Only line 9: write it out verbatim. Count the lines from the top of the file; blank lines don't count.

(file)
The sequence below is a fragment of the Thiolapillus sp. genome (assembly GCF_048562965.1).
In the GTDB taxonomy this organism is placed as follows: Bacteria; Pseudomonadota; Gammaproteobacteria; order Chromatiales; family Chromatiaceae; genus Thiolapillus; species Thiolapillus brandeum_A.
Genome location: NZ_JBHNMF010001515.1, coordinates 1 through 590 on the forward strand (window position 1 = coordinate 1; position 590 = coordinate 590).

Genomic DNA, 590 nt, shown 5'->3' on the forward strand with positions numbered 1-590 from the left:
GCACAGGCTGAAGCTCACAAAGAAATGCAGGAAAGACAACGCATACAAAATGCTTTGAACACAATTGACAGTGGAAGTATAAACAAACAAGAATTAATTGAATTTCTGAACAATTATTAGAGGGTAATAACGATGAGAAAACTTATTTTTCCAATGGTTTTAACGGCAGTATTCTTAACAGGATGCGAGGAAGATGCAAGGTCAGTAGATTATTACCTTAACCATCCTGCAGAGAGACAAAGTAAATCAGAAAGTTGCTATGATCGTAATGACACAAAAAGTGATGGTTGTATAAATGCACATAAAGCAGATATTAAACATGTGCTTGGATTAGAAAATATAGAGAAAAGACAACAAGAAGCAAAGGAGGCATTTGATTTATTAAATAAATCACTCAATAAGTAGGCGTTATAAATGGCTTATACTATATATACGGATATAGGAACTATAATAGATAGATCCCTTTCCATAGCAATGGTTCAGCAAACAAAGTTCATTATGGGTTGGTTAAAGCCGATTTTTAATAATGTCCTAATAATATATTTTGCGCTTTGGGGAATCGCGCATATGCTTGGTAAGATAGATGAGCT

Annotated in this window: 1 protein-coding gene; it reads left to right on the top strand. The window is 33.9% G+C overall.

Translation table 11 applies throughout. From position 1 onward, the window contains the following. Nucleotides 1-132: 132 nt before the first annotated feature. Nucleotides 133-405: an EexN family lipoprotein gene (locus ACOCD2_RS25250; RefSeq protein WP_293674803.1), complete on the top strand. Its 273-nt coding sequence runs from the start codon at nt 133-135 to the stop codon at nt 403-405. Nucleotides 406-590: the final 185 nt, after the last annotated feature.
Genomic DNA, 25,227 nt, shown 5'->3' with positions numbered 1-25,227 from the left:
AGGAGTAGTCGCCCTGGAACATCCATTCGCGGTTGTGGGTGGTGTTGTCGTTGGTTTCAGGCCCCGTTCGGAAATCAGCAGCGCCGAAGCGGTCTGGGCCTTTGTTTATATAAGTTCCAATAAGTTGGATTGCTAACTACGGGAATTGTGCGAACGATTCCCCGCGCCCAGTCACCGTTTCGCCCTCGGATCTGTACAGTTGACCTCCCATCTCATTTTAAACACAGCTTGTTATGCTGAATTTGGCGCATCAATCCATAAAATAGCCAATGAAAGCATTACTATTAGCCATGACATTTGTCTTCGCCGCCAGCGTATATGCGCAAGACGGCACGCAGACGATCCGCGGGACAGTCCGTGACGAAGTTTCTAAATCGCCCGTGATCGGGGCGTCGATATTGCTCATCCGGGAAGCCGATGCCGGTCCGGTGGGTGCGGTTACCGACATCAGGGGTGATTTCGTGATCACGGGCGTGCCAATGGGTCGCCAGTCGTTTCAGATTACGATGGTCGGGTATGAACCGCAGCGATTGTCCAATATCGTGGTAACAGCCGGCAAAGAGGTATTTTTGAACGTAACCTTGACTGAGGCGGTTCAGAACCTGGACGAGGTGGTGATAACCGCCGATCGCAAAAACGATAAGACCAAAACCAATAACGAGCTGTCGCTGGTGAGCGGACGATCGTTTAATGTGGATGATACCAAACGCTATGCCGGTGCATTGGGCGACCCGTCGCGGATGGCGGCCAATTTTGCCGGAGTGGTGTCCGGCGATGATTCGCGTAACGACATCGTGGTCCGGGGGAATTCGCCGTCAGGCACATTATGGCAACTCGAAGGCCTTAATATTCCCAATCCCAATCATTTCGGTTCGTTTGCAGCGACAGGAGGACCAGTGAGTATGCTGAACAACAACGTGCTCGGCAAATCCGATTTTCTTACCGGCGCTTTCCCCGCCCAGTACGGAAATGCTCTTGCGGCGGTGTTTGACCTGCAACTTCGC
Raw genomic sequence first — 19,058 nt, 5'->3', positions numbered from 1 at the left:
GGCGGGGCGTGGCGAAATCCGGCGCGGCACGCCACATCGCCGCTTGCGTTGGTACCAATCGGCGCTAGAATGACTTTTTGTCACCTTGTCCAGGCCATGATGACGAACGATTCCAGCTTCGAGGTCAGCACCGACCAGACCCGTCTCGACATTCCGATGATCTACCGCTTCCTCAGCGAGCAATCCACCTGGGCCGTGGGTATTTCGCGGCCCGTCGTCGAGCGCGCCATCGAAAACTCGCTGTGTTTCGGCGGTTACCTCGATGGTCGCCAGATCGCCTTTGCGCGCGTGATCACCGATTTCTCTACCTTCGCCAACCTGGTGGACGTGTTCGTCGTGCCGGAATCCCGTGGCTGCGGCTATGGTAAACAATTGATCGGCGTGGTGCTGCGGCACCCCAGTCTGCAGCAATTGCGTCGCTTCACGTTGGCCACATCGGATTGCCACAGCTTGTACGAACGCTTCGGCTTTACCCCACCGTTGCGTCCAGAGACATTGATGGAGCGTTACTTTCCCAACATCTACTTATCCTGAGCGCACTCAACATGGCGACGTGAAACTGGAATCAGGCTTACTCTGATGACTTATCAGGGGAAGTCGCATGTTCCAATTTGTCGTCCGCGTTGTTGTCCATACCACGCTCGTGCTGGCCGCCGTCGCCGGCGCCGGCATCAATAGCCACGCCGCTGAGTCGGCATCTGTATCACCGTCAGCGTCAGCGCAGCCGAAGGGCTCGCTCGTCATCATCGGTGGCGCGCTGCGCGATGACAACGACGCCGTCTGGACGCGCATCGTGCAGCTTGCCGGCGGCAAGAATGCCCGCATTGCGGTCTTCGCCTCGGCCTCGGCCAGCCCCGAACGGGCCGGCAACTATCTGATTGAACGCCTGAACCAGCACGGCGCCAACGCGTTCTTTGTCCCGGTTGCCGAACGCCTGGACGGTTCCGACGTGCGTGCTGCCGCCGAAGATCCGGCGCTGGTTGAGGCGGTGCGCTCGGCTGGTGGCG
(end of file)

AGGAGTAGTCGCCCTGGAACATCCATTCGCGGTTGTGGGTGGTGTTGTCGTTGGTTTCAGGCCCCGTTCGGAAATCAGCAGCGCCGAAGCGGTCTGGGCCTTTGTTTATATAAGTTCCAATAAGTTGGATTGCTAACTACGGGAATTGTGCGAACGATTCCCCGCGCCCAGTCACCGTTTCGCCCTCGGATCTGTACAGTTGACCTCCCATCTCATTTTAAACACAGCTTGTTATGCTGAATTTGGCGCATCAATCCATAAAATAGCCAATGAAAGCATTACTATTAGCCATGACATTTGTCTTCGCCGCCAGCGTATATGCGCAAGACGGCACGCAGACGATCCGCGGGACAGTCCGTGACGAAGTTTCTAAATCGCCCGTGATCGGGGCGTCGATATTGCTCATCCGGGAAGCCGATGCCGGTCCGGTGGGTGCGGTTACCGACATCAGGGGTGATTTCGTGATCACGGGCGTGCCAATGGGTCGCCAGTCGTTTCAGATTACGATGGTCGGGTATGAACCGCAGCGATTGTCCAATATCGTGGTAACAGCCGGCAAAGAGGTATTTTTGAACGTAACCTTGACTGAGGCGGTTCAGAACCTGGACGAGGTGGTGATAACCGCCGATCGCAAAAACGATAAGACCAAAACCAATAACGAGCTGTCGCTGGTGAGCGGACGATCGTTTAATGTGGATGATACCAAACGCTATGCCGGTGCATTGGGCGACCCGTCGCGGATGGCGGCCAATTTTGCCGGAGTGGTGTCCGGCGATGATTCGCGTAACGACATCGTGGTCCGGGGGAATTCGCCGTCAGGCACATTATGGCAACTCGAAGGCCTTAATATTCCCAATCCCAATCATTTCGGTTCGTTTGCAGCGACAGGAGGACCAGTGAGTATGCTGAACAACAACGTGCTCGGCAAATCCGATTTTCTTACCGGCGCTTTCCCCGCCCAGTACGGAAATGCTCTTGCGGCGGTGTTTGACCTGCAACTTCGC